The AuthenticationManager, as I said, is provided by Spring but we will have to configure it ourselves. Later I will explain how it is done. The TokenStore or Identifier Store is where the identifiers that our authentication server is supplying will be stored, so that when the resource server (the store) asks for the credit on a credit card it can respond to it. In this case we use the InMemoryTokenStore class that will store the identifiers in memory. In a real application we could use a JdbcTokenStore to save them in a database, so that if the application goes down the clients do not have to renew their credit cards 😉

In the function configure (ClientDetailsServiceConfigurer clients) we specify the credentials of the bank, I say of the administrator of authentications, and the services offered. Yes, in plural, because to access the bank we must have a username and password for each of the services offered. This is a very important concept: The user and password is from the bank, not the customer, for each service offered by the bank there will be a single authentication, although it may be the same for different services.

I will detail the lines:

  • clients.inMemory () Specifies that we are going to store the services in memory. In a ‘real’ application we would save it in a database, an LDAP server, etc.
  • withClient (“client”) Is the user with whom we will identify in the bank. In this case it will be called ‘client’. Would it have been better to call him ‘user’?
  • to uthorizedGrantTypes (“password”, “authorization_code”, “refresh_token”, “implicit”) . We specify the services that we are configuring for the defined user, for ‘ client ‘. In our example we will only use the password service.
  • authorities (“ROLE_CLIENT”, “ROLE_TRUSTED_CLIENT”, “USER”). Specify roles or groups that the service offered has. We will not use it in our example either, so let’s let it run for the time being.
  • scopes (“read”, “write”). The scope of the service. Nor will we use it in our application.
  • autoApprove (true) If you must automatically approve the client’s requests. We’ll say yes to make the application simpler.
  • secret (passwordEncoder (). encode (“password”)). Password of the client. Note that the encode function that we have defined a little below is called, to specify with what type of encryption the password will be saved. The encode function is annotated with the @Bean tag because spring, when we supply the password in an HTTP request, will look for a PasswordEncoder object to check the validity of the delivered password.

And finally we have the function configure (AuthorizationServerEndpointsConfigurer endpoints) where we define which authentication controller and which store of identifiers should use the end points. Clarify that the end points are the URLs where ‘we will talk to our bank’, to request the piggy cards 😉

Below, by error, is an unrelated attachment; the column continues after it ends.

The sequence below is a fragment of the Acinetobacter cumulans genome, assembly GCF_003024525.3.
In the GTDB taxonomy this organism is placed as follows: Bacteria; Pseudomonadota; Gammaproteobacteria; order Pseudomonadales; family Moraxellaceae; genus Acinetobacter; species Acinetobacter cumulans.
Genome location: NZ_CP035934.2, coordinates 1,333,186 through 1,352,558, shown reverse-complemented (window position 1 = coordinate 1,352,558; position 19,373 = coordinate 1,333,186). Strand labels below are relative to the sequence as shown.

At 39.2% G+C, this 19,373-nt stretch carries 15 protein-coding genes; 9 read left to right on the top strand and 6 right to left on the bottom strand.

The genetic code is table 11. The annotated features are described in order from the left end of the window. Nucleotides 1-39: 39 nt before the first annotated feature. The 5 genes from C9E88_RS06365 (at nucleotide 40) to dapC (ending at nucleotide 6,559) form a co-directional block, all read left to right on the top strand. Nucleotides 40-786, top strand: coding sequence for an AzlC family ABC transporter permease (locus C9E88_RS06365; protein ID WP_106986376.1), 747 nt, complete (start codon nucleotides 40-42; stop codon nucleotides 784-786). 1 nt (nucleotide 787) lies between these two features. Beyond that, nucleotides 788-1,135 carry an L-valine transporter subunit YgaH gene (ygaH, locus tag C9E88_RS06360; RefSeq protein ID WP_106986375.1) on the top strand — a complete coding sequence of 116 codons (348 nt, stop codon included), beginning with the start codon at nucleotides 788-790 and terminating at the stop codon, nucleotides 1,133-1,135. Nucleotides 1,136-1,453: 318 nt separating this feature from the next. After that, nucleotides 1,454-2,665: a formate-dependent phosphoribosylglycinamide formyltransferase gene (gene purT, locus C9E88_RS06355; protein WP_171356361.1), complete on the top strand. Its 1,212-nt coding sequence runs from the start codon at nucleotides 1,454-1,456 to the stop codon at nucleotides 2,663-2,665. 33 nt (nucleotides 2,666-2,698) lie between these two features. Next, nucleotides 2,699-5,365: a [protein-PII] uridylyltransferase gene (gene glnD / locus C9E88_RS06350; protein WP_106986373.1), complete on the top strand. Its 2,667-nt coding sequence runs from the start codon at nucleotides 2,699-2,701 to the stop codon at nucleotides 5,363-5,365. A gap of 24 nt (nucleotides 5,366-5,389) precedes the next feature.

Ok, we have our authentication server created but we still need the way that he knows who we are and puts us in different groups, according to the credentials introduced. Well, to do this we will use the same class that we use to protect a web page. If you have read the previous article: http://www.profesor-p.com/2018/10/17/seguridad-web-en-spring-boot/ (in Spanish) remember that we created a class that inherited from WebSecurityConfigurerAdapter , where we overwrote the function UserDetailsService userDetailsService ().

  @EnableWebSecurity
 public class WebSecurityConfiguration extends WebSecurityConfigurerAdapter {
  ....
     @Bean
     @Override
     public UserDetailsService userDetailsService () {
    	
    	 UserDetails user = User.builder (). Username ("user"). Password (passwordEncoder (). Encode ("secret")).
    			 roles ("USER"). build ();
    	 UserDetails userAdmin = User.builder (). Username ("admin"). Password (passwordEncoder (). Encode ("secret")).
    			 roles ("ADMIN"). build ();
         return new InMemoryUserDetailsManager (user, userAdmin);
     }
 ....
 }

Well, users with their roles or groups are defined in the same way. We should have a class that extends WebSecurityConfigurerAdapter and define our users.

Now and we can check if our authorizations server works. Let’s see how, using the excellent PostMan program .

To speak with the ‘bank’ to request our credentials, and as we have not defined otherwise, we must go to the URI “/oauth/token”. This is one of the end points I spoke about earlier. There is more but in our example and since we are only going to use the service ‘password’ we will not use more.

We will use a HTTP request type POST, indicating that we want to use basic validation, we will put the user and password, which will be those of the “bank”, in our example: ‘client’ and ‘password’ respectively.